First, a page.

Tipping in the United States can be very confusing, not only for international visitors but for Americans alike. However, it is a requirement when you dine in at a restaurant or order at a bar; meanwhile, there are other instances where it is also expected (and that you may not realize–such as tipping the maid at the hotel where you stay).
How much should we tip? The rates vary by the type of service provided, the region of the country and other factors. The Emily Post Institute provides these general recommendations: 15% to 20% of the pre-tax bill for sit-down restaurant service, 10% for servers at buffets (for help with drink orders and plate removal) and $1 to $2 per drink for bartenders, or 15% to 20% of the bar tab. In Massachusetts, the minimum tip for at a sit-down restaurant should probably be closer to 18% or 20% because of higher cost of living. Keep in mind that servers depend on these tips, since most are making only $4.35 per hour in Massachusetts (in many other states, the federal tipped minimum wage is $2.13 per hour); their tips are supposed to make up the difference to total the minimum wage, which in Massachusetts is $12 per hour (federal minimum wage is $7.25 per hour).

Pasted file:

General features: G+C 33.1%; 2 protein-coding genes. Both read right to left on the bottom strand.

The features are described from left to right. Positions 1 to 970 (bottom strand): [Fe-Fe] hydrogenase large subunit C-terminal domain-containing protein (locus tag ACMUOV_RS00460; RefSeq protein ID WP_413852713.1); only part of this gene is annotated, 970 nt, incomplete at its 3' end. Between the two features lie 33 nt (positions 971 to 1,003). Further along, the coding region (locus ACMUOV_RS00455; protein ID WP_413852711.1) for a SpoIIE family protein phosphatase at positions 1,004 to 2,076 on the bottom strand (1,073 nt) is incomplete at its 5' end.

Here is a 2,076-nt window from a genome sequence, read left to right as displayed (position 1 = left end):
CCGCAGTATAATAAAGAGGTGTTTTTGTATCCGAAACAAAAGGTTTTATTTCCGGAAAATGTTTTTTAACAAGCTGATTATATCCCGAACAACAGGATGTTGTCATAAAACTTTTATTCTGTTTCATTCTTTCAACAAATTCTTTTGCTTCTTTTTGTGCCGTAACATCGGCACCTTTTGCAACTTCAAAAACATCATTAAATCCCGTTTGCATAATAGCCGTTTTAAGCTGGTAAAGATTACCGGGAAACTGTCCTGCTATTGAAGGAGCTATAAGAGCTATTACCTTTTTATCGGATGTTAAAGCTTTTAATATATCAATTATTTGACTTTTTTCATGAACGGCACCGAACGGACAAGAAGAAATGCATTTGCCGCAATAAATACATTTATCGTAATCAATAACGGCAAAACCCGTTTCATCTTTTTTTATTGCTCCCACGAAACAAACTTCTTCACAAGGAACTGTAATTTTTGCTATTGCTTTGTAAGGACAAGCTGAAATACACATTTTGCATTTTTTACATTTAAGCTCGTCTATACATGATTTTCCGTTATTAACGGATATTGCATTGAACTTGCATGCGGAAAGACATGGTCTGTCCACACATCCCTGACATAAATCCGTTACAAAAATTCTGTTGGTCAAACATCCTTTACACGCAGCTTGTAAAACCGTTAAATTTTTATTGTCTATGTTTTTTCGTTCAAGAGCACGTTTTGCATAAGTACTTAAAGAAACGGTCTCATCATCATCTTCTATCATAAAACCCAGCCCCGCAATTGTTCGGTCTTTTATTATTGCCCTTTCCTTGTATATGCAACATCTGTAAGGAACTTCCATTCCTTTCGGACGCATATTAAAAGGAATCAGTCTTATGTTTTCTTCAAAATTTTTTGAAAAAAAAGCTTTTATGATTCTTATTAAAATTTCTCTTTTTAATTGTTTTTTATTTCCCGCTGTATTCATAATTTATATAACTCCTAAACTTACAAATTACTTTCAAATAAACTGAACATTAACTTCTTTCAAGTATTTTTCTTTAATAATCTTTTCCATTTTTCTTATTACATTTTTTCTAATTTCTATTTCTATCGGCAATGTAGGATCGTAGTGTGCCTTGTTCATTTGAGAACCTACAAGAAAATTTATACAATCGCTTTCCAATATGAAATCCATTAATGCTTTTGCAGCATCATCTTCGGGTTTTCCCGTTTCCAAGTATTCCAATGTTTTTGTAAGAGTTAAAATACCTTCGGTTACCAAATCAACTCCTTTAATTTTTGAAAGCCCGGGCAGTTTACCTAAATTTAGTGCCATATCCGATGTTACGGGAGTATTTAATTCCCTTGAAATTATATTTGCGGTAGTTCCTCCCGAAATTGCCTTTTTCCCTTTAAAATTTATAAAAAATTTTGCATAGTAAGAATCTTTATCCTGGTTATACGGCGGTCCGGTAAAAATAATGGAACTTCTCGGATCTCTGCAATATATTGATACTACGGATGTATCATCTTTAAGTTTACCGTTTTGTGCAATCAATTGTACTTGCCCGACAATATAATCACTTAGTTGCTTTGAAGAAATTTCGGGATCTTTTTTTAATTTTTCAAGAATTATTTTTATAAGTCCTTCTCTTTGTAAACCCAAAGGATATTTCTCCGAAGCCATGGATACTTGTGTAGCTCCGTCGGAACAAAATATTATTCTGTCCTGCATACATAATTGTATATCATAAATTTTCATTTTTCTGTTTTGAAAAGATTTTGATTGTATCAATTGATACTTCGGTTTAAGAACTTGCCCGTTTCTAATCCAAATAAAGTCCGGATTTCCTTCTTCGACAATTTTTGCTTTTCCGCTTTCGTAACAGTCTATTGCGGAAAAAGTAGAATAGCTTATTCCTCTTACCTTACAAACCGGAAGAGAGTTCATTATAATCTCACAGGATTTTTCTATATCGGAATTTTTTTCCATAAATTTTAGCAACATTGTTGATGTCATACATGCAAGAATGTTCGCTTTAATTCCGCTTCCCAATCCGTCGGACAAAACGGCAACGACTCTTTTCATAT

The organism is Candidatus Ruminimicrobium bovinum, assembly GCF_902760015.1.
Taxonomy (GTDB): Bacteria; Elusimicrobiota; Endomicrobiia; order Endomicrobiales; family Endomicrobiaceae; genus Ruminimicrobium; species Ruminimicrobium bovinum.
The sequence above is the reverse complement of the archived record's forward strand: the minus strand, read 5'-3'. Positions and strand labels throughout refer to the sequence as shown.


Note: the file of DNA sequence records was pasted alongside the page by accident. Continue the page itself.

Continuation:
Other examples include: valets ($2 to $5 to retrieve a vehicle), $1 or $2 for Uber/Lyft drivers, 10% for taxi drivers, 15 to 20% for hair stylists, manicurists and those doing massages, and at least a couple of dollars for pizza delivery. For hotel bellhops and luggage handlers at the airport, figure on $2 for the first bag and $1 for each additional one. Doormen could receive a dollar or two to carry luggage or hail cabs.
Read about the conflicting histories of tipping below: